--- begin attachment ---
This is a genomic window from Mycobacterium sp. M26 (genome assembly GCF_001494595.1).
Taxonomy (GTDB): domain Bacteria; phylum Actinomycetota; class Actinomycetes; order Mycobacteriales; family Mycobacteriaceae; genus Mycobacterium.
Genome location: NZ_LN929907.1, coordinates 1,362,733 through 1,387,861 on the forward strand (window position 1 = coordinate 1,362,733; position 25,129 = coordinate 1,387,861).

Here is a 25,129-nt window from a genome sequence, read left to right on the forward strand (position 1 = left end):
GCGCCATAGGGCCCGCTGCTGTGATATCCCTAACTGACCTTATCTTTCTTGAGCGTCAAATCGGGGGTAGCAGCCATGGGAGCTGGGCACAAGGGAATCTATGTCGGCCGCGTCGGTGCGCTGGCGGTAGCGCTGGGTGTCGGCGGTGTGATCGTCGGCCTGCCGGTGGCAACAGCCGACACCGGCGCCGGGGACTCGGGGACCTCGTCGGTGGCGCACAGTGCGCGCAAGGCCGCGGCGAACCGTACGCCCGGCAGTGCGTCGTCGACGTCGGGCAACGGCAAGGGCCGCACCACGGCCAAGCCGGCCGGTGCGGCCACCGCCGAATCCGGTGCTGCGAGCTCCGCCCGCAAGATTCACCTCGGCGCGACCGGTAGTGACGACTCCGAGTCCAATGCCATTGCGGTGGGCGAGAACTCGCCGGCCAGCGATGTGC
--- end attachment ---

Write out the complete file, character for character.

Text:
This is a genomic window from Mycobacterium sp. M26 (genome assembly GCF_001494595.1).
Taxonomy (GTDB): domain Bacteria; phylum Actinomycetota; class Actinomycetes; order Mycobacteriales; family Mycobacteriaceae; genus Mycobacterium.
Genome location: NZ_LN929907.1, coordinates 1,362,733 through 1,387,861 on the forward strand (window position 1 = coordinate 1,362,733; position 25,129 = coordinate 1,387,861).

Here is a 25,129-nt window from a genome sequence, read left to right on the forward strand (position 1 = left end):
GCGCCATAGGGCCCGCTGCTGTGATATCCCTAACTGACCTTATCTTTCTTGAGCGTCAAATCGGGGGTAGCAGCCATGGGAGCTGGGCACAAGGGAATCTATGTCGGCCGCGTCGGTGCGCTGGCGGTAGCGCTGGGTGTCGGCGGTGTGATCGTCGGCCTGCCGGTGGCAACAGCCGACACCGGCGCCGGGGACTCGGGGACCTCGTCGGTGGCGCACAGTGCGCGCAAGGCCGCGGCGAACCGTACGCCCGGCAGTGCGTCGTCGACGTCGGGCAACGGCAAGGGCCGCACCACGGCCAAGCCGGCCGGTGCGGCCACCGCCGAATCCGGTGCTGCGAGCTCCGCCCGCAAGATTCACCTCGGCGCGACCGGTAGTGACGACTCCGAGTCCAATGCCATTGCGGTGGGCGAGAACTCGCCGGCCAGCGATGTGC